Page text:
The interdepartmental committee, which investigates the reasons of the breakdown of Russia's Phobos Ground spacecraft, presented the basic version of the accident. Sources at the space industry told Interfax said that, most likely, the spacecraft did not enter the departure trajectory to Mars due to the influence of plasma formation in the magnetosphere of the Earth. Scientists doubt, though, that this theory explains what exactly happened on board Phobos Ground.
Versions of the external impact have been voiced before. Specialists particularly blamed a US radar. American officials strongly rejected the accusations and refused to take part in the investigation of the space accident.
The results of the work of the intergovernmental committee were delivered to Russia's Federal Space Agency, Roscosmos. The official announcement of the reasons of the accident is to be made on Sunday, Jan. 29.
The conclusion about the influence of the plasma formation was made as the scientists analyzed the launch date of the spacecraft - November 9 - and the powerful X-class solar flare, which took place on November 4. The solar activity was abnormal during that period. The flare was accompanied with the strong emission of the coronal mass (plasma) that weighed several billions of tons. The flare triggered a number of magnetic storms, which lasted for weeks.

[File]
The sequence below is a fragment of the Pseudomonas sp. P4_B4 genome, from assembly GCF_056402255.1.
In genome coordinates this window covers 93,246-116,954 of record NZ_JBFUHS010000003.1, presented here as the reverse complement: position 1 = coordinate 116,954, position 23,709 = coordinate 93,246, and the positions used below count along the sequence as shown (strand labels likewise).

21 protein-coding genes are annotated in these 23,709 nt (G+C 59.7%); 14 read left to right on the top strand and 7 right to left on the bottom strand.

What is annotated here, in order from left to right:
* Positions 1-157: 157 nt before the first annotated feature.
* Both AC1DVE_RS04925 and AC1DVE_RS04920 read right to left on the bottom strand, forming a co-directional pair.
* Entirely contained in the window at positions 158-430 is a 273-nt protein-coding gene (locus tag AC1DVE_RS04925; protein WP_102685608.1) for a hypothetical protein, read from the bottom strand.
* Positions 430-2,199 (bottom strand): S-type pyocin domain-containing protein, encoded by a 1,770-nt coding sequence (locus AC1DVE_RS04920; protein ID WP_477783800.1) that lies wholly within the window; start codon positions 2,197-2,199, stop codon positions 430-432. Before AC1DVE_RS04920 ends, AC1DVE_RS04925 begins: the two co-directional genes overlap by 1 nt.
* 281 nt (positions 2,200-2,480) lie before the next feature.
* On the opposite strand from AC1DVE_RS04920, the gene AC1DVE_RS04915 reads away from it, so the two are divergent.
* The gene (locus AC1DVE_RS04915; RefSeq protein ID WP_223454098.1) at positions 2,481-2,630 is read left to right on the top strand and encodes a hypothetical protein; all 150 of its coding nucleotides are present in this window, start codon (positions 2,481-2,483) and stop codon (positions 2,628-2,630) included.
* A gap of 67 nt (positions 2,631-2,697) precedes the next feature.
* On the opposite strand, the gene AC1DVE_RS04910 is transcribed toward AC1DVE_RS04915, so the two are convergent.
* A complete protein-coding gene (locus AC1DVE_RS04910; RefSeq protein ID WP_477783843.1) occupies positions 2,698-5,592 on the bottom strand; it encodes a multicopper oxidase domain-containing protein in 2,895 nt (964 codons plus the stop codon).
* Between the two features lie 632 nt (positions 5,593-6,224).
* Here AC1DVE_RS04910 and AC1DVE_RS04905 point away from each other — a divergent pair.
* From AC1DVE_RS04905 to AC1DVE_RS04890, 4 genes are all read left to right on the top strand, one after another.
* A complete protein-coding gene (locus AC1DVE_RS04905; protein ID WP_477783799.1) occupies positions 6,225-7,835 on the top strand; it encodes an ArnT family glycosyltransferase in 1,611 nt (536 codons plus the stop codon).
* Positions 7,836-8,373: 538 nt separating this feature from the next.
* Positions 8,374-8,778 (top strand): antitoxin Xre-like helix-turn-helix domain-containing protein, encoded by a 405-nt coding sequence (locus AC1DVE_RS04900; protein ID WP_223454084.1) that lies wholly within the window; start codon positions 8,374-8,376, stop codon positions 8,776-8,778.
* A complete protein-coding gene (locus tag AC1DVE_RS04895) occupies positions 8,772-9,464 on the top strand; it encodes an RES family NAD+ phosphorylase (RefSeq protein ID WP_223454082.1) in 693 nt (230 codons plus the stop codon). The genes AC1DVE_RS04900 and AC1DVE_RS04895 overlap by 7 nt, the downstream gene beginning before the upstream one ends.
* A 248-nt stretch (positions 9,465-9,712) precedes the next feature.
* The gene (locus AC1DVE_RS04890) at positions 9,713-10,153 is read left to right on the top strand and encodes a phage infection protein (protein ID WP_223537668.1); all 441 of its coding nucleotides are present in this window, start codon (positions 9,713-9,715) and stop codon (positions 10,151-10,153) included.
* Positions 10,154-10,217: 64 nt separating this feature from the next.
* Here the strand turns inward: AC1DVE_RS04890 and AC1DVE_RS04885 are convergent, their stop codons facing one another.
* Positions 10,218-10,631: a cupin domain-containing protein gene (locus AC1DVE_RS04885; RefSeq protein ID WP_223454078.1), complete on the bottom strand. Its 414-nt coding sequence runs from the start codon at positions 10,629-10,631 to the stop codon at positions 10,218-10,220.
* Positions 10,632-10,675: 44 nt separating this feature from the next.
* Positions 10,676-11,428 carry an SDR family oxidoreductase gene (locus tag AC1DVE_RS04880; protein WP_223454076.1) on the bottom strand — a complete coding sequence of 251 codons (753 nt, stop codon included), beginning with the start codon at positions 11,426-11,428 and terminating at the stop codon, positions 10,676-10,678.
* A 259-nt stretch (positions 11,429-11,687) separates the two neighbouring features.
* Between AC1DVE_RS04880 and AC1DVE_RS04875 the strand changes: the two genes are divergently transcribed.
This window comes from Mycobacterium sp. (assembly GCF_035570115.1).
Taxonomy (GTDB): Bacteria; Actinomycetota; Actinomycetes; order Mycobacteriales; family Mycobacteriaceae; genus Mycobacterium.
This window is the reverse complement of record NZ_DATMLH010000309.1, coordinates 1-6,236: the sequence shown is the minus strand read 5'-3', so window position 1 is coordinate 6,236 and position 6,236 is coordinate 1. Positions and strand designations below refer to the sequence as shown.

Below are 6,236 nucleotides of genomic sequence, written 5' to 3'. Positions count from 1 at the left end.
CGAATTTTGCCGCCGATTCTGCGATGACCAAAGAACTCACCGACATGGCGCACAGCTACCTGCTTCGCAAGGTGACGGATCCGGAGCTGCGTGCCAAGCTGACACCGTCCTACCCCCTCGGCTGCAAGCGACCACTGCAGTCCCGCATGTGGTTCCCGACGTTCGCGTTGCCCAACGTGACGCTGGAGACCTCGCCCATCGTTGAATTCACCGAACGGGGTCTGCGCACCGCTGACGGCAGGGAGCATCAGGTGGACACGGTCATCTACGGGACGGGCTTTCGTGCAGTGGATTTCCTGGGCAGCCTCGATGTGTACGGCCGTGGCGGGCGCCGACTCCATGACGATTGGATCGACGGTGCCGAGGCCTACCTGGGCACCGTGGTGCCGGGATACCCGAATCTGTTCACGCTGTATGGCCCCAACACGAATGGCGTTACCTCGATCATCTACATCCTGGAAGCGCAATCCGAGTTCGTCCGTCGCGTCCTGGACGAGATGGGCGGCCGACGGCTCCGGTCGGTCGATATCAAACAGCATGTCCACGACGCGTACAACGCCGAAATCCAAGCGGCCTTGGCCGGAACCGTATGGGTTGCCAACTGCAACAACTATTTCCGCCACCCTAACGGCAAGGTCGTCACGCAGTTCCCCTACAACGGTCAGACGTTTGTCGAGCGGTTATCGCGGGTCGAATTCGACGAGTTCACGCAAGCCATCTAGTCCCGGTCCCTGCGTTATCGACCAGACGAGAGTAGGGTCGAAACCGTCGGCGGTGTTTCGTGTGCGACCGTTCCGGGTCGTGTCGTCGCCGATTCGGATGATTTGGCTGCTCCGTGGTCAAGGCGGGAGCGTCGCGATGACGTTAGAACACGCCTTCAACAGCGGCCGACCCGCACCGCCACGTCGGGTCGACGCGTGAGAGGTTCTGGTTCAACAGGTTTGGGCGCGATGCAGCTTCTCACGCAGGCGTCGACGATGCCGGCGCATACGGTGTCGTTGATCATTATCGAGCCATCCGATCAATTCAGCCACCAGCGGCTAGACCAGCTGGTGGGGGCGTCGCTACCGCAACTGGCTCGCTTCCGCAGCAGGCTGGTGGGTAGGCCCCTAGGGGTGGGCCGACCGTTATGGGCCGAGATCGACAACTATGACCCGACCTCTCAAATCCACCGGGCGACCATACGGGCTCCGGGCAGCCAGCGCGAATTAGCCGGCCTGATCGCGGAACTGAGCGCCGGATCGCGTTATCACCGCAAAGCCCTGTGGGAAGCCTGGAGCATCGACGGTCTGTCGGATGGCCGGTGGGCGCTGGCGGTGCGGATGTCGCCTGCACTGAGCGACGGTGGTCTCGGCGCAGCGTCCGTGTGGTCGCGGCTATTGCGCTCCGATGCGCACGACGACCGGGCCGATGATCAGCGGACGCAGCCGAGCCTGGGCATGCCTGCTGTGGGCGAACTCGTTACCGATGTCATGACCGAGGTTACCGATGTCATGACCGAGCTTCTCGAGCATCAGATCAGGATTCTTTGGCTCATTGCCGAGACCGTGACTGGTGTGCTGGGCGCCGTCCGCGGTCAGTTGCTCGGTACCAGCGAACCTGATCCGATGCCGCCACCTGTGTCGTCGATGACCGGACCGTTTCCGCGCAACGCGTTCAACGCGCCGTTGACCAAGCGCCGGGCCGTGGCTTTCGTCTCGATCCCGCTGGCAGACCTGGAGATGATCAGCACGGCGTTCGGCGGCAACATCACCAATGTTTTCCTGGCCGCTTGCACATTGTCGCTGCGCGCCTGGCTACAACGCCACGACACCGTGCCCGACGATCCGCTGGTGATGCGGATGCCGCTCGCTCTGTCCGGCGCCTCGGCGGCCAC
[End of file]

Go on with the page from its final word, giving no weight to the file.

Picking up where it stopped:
The scientists found seven dangerous zones on the Sun as they were studying the phenomenon. The specialists concluded that it was the largest group of formations on the surface of the Sun since 2005. The square of the largest spot on the star was 17 times larger than the square of the Earth.
Some Russian scientists said, though, that the official conclusion of the committee was not true to fact.
"This is impossible. Plasma formations of this type may appear at certain altitudes. As a rule, they are much weaker than would be required for exerting any influence on the spacecraft," Marat Deminov, a chief scientist with the Institute of Earth Magnetism, Ionosphere and Radiowaves Propagation (IZMIRAN), told RIA Novosti news agency.
According to the professor, plasma formations may appear because of rocket emissions, but they are very weak. In addition, the USA's HAARP in Alaska can warm up plasma in the ionosphere. However, the power of the ionosphere will not be enough to affect the electronic equipment inside the satellite anyway, the scientist added.
Natural plasma formations are incapable of affecting spacecraft, the scientist believes. "When they talk about the plasma formations, which are not connected with human activities, this is purely fiction. There are no facts to prove that," Deminov stated.
In addition, scientists say that the situation with the solar activity could not affect the Phobos Ground either. Sergei Gaidash, the chairman of the department of space weather forecasts with IZMIRAN, told RIA Novosti that space weather for November 9 was normal.
"All was normal. There was nothing that could affect Phobos. We sent that document to the committee," Gaidash said.